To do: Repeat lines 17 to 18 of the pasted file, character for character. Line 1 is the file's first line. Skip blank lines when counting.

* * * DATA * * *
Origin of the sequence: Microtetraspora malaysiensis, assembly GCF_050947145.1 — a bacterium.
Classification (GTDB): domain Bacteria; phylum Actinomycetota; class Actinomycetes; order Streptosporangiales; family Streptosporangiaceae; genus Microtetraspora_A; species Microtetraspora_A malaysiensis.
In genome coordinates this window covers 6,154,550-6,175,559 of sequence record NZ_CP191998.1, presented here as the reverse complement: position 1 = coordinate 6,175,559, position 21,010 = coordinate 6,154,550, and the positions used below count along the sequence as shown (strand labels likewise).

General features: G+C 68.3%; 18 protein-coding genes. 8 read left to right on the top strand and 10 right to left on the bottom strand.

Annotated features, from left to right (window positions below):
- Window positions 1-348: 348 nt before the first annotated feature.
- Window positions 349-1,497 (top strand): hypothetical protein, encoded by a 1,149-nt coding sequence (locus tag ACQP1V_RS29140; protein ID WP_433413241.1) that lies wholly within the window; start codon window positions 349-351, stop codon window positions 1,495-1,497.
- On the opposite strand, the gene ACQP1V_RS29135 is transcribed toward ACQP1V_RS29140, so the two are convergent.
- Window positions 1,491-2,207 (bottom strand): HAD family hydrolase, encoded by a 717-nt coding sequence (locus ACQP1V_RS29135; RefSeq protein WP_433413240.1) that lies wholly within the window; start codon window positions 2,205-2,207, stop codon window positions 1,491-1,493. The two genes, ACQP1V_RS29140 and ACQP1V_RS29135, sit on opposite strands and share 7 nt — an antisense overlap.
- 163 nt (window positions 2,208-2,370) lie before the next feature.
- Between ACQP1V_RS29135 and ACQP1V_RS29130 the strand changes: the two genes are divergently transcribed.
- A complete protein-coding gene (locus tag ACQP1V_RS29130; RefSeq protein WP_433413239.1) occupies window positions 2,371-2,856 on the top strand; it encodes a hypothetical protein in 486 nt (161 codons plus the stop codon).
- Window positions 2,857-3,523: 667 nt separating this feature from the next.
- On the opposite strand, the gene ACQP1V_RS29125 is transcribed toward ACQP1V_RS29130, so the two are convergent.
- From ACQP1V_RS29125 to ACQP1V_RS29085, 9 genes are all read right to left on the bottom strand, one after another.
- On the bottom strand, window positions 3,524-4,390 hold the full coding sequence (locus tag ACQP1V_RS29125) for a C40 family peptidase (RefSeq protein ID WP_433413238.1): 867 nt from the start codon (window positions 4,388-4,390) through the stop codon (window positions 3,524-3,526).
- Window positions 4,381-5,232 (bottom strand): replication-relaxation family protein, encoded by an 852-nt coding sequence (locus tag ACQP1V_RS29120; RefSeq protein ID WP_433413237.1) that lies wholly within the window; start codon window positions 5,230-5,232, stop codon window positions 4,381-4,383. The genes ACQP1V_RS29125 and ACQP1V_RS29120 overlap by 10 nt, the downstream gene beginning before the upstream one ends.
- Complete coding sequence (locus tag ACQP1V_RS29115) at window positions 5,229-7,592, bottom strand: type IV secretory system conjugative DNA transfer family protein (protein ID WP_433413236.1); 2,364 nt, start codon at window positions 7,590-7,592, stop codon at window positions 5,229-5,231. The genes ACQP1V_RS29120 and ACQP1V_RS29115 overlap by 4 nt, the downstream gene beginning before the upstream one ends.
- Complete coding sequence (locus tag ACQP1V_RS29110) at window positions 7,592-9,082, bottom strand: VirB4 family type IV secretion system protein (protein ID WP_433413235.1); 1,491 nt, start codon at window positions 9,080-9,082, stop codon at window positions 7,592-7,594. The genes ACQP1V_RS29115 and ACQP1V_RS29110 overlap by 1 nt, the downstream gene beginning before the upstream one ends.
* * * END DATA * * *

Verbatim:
- Window positions 4,381-5,232 (bottom strand): replication-relaxation family protein, encoded by an 852-nt coding sequence (locus tag ACQP1V_RS29120; RefSeq protein ID WP_433413237.1) that lies wholly within the window; start codon window positions 5,230-5,232, stop codon window positions 4,381-4,383. The genes ACQP1V_RS29125 and ACQP1V_RS29120 overlap by 10 nt, the downstream gene beginning before the upstream one ends.
- Complete coding sequence (locus tag ACQP1V_RS29115) at window positions 5,229-7,592, bottom strand: type IV secretory system conjugative DNA transfer family protein (protein ID WP_433413236.1); 2,364 nt, start codon at window positions 7,590-7,592, stop codon at window positions 5,229-5,231. The genes ACQP1V_RS29120 and ACQP1V_RS29115 overlap by 4 nt, the downstream gene beginning before the upstream one ends.